BioStock article: Cyxone looks forward to study start

Sep 1, 2022

BioStock published an article on 31 August 2022 about Cyxone, which can be read in full below.

Biopharmaceutical company Cyxone is fully focused on the upcoming phase IIb study with the candidate Rabeximod in rheumatoid arthritis. In the company’s recently published interim report, acting CEO Carl-Magnus Högerkorp describes the preparatory work and updates on events in the company’s pipeline. BioStock reached out to Högerkorp to find out more about the study and coming activities.

In the interim report for the second quarter of 2022, Malmö-based Cyxone reported an operating loss of SEK 12.7 million. Cash flow from operating activities was reported at SEK -20.3 million and cash and cash equivalents amounted to SEK 48.6 million at the end of the quarter.

In addition to the financial update, Cyxone reported on several personnel changes in the company. In June, Chief Operating Officer Carl-Magnus Högerkorp assumed the position of acting CEO when the board dismissed Tara Heitner as CEO. Learn more. The board also decided that Bert Junno will be executive chairman to manage investor relations and assist in legal and contractual issues.

The study with Rabeximod ready to start
The organizational changes are aimed to keep Cyxone fully focused on the preparation and initiation of the phase IIb study in rheumatoid arthritis (RA) with the candidate Rabeximod, which is expected to start in the autumn of 2022.

During the summer, Cyxone submitted applications to regulatory authorities in Poland, Hungary and Georgia to start the clinical study. The company believes that patient recruitment can start quickly in these countries and is awaiting a decision shortly from the countries’ respective bodies.

In dialogue with the FDA
Part of the preparatory work includes an advisory dialogue with the US FDA where Cyxone has had the opportunity to ask questions to the agency about various aspects of the development work. The answers and advice from the FDA will guide Cyxone in the continued preclinical and clinical development work with Rabeximod.

Attention around T20K
For Cyxone’s drug candidate in multiple sclerosis (MS), T20K, the company is working on an optimisation of the manufacturing process. In a pilot study, the company and its partners are investigating how to achieve both higher quality and lower costs in manufacturing.

In August, an article was published in the scientific journal Biomedicine & Pharmacotherapy about T20K. The researchers behind the article reported findings that indicate that T20K may have an effect on cancer. The findings show the breadth of the drug candidate, but at present Cyxone is still focused on MS. Carl-Magnus Högerkorp commented on the news in a recent interview with BioStock, read the interview here.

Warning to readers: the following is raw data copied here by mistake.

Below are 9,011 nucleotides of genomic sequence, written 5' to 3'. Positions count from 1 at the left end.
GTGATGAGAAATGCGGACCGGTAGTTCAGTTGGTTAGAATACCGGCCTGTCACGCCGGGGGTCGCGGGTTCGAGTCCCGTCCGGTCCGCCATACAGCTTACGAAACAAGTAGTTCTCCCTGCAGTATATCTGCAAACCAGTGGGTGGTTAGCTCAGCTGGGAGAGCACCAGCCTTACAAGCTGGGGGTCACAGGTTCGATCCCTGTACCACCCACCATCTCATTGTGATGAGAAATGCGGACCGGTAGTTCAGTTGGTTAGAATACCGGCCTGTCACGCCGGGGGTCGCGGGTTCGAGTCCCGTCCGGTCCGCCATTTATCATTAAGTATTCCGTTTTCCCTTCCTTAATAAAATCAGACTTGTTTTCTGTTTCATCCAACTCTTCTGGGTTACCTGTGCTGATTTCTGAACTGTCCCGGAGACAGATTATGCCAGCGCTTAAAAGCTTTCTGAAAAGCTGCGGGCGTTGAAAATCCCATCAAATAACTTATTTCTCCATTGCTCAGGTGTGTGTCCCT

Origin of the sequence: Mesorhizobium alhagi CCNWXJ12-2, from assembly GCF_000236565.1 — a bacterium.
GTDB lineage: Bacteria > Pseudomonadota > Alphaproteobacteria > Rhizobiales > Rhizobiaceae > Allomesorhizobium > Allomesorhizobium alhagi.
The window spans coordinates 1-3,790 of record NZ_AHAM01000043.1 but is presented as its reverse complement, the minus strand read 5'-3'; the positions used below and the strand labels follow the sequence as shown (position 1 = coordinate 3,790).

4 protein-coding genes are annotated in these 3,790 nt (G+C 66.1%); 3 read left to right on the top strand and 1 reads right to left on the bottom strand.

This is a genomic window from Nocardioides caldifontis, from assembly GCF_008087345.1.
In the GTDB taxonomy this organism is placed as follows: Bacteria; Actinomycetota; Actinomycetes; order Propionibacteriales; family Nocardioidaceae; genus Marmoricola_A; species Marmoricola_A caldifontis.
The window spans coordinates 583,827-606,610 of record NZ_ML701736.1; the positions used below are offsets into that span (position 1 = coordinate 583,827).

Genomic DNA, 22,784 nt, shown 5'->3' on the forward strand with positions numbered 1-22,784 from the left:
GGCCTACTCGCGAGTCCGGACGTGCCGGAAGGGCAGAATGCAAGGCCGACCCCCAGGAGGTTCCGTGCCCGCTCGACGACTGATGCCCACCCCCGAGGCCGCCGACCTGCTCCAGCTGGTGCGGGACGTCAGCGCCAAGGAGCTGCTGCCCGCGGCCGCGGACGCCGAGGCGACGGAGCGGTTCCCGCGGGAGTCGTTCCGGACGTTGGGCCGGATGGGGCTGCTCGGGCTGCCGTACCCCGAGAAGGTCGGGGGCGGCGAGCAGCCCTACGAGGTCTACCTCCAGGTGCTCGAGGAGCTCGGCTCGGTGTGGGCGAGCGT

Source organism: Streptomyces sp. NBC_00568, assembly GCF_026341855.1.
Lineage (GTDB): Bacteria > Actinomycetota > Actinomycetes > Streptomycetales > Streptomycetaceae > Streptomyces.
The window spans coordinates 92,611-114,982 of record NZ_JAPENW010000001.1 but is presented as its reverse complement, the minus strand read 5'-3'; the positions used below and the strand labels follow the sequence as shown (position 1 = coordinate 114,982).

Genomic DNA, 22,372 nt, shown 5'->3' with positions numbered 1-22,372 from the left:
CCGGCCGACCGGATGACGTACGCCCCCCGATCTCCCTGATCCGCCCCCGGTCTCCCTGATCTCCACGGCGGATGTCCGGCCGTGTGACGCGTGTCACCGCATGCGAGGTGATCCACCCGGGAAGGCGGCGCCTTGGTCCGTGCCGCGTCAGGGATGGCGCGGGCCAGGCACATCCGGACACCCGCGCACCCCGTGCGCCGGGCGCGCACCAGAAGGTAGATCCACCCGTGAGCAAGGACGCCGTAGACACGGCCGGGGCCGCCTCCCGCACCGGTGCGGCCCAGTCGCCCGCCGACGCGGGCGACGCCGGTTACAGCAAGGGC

Cyxone looks forward to study start
To find out more about the latest activities and what to expect during the autumn, BioStock reached out to Carl-Magnus Högerkorp.

Carl-Magnus, in the Q2 report you stated cash and cash equivalents of SEK 48.6 million, what does the financial planning look like in the company going forward?

– Currently, the cash position is sufficient and covers the budget we have set for the next activities required to start the phase IIb study and to carry out other preclinical and non-clinical development activities.

Carl-Magnus Högerkorp, acting CEO Cyxone

Cyxone’s primary focus is on Rabeximod right now – what do the talks with the FDA mean in this context?

– The FDA is an important component in all development work aimed at commercialisation. We have through Cyxone’s US representative a good interaction with them, and after the Covid study, it is something we emphasised to improve significantly.

– The FDA has returned with some thoughts on current activities as well as factors that may be significant for future studies. We take these views with us in our planning.

The study will mainly be conducted in Poland, Hungary and Georgia, why have you chosen these particular countries?

– We have chosen to give priority to Poland, Hungary and Georgia for various reasons. Here, we have a mix of countries that can get started quickly and where the regulatory process is relatively fast and smooth.

– These countries will contribute a significant part of the patients needed in the study, which is why we think it is important to quickly get the process started.

Finally, you seem to be in the starting blocks for the phase IIb study – what remains to reach this milestone?

– It is important that we now get regulatory approval for our study and then start activating the study centres we will engage.

– We now look forward to seeing the results of the work that we carried out during the first half of the year, where we established a strong collaboration with a considerable number of rheumatology clinics around Europe. This work was done together with our CRO, which has long experience in conducting clinical studies in rheumatoid arthritis. Our position now, prior to study approval could hardly be any better.

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